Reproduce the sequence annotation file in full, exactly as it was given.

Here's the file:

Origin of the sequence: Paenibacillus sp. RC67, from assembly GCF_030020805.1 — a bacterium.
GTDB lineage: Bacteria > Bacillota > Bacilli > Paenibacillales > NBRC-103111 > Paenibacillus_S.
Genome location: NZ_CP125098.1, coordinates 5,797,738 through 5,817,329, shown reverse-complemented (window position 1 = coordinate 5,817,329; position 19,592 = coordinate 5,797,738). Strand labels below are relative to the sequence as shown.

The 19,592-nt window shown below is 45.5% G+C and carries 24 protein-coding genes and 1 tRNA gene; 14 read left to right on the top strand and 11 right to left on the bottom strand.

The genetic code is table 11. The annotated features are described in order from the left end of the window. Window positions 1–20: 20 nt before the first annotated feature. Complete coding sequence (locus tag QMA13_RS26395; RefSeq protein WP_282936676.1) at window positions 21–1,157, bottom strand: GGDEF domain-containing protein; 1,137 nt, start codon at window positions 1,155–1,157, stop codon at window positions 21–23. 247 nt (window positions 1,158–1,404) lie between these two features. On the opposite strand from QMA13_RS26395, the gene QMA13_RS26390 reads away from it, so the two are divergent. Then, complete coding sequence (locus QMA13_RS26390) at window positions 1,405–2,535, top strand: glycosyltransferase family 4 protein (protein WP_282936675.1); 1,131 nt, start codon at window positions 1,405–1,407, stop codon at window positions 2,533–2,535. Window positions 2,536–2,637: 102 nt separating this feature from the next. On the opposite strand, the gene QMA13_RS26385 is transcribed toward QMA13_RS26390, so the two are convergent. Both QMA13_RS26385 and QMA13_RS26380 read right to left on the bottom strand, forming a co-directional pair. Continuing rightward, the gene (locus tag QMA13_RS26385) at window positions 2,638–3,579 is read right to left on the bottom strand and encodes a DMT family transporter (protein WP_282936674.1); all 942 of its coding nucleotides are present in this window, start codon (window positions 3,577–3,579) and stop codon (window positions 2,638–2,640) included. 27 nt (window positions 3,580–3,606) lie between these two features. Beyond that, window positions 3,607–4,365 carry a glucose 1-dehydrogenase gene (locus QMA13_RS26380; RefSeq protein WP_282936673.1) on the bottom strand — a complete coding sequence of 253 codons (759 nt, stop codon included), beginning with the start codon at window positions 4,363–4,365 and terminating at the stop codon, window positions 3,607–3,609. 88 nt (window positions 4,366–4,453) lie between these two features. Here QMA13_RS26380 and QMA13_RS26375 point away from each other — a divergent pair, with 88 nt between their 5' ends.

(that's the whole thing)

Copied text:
Origin of the sequence: Paenibacillus sp. RC67, from assembly GCF_030020805.1 — a bacterium.
GTDB lineage: Bacteria > Bacillota > Bacilli > Paenibacillales > NBRC-103111 > Paenibacillus_S.
Genome location: NZ_CP125098.1, coordinates 5,797,738 through 5,817,329, shown reverse-complemented (window position 1 = coordinate 5,817,329; position 19,592 = coordinate 5,797,738). Strand labels below are relative to the sequence as shown.

The 19,592-nt window shown below is 45.5% G+C and carries 24 protein-coding genes and 1 tRNA gene; 14 read left to right on the top strand and 11 right to left on the bottom strand.

The genetic code is table 11. The annotated features are described in order from the left end of the window. Window positions 1–20: 20 nt before the first annotated feature. Complete coding sequence (locus tag QMA13_RS26395; RefSeq protein WP_282936676.1) at window positions 21–1,157, bottom strand: GGDEF domain-containing protein; 1,137 nt, start codon at window positions 1,155–1,157, stop codon at window positions 21–23. 247 nt (window positions 1,158–1,404) lie between these two features. On the opposite strand from QMA13_RS26395, the gene QMA13_RS26390 reads away from it, so the two are divergent. Then, complete coding sequence (locus QMA13_RS26390) at window positions 1,405–2,535, top strand: glycosyltransferase family 4 protein (protein WP_282936675.1); 1,131 nt, start codon at window positions 1,405–1,407, stop codon at window positions 2,533–2,535. Window positions 2,536–2,637: 102 nt separating this feature from the next. On the opposite strand, the gene QMA13_RS26385 is transcribed toward QMA13_RS26390, so the two are convergent. Both QMA13_RS26385 and QMA13_RS26380 read right to left on the bottom strand, forming a co-directional pair. Continuing rightward, the gene (locus tag QMA13_RS26385) at window positions 2,638–3,579 is read right to left on the bottom strand and encodes a DMT family transporter (protein WP_282936674.1); all 942 of its coding nucleotides are present in this window, start codon (window positions 3,577–3,579) and stop codon (window positions 2,638–2,640) included. 27 nt (window positions 3,580–3,606) lie between these two features. Beyond that, window positions 3,607–4,365 carry a glucose 1-dehydrogenase gene (locus QMA13_RS26380; RefSeq protein WP_282936673.1) on the bottom strand — a complete coding sequence of 253 codons (759 nt, stop codon included), beginning with the start codon at window positions 4,363–4,365 and terminating at the stop codon, window positions 3,607–3,609. 88 nt (window positions 4,366–4,453) lie between these two features. Here QMA13_RS26380 and QMA13_RS26375 point away from each other — a divergent pair, with 88 nt between their 5' ends.